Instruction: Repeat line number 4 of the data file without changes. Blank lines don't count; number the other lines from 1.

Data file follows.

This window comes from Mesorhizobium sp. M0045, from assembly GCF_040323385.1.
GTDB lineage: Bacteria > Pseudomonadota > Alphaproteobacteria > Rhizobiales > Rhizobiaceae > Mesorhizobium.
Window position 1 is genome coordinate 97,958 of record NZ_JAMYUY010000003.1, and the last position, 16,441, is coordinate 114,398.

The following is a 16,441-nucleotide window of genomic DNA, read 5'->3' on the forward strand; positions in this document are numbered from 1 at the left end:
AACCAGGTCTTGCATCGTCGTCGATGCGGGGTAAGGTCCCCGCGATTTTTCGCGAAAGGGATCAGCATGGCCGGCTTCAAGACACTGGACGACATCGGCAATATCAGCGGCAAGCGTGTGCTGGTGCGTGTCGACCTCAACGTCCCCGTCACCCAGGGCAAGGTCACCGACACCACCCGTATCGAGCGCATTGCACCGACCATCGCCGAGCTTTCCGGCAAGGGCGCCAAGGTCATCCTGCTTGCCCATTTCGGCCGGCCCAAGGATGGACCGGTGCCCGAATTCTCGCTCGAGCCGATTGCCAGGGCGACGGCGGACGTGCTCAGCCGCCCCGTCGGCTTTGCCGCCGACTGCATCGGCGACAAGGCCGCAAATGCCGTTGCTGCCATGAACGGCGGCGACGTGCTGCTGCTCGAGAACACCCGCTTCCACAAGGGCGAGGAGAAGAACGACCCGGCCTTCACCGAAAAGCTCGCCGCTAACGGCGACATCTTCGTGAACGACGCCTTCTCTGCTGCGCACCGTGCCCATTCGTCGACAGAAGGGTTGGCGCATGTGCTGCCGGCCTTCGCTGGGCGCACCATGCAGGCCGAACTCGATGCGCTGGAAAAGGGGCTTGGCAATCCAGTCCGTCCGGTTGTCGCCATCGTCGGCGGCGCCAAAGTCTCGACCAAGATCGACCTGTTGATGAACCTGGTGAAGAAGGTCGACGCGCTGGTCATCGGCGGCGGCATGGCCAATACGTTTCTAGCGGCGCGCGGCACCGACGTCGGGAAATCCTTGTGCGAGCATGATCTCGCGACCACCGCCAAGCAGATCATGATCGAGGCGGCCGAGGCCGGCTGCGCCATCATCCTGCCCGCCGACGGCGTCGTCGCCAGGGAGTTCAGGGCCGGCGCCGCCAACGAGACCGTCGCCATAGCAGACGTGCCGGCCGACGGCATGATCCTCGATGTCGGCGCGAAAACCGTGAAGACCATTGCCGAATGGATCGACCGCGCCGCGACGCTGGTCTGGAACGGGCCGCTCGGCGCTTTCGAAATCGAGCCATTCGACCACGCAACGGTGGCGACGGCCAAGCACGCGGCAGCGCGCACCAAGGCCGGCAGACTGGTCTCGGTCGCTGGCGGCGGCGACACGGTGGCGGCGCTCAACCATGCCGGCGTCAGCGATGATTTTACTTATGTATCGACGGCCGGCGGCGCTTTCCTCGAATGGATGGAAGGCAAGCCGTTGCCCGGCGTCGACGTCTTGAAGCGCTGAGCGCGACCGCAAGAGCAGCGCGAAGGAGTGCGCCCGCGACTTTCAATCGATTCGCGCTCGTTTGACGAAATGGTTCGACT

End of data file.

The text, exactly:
The following is a 16,441-nucleotide window of genomic DNA, read 5'->3' on the forward strand; positions in this document are numbered from 1 at the left end: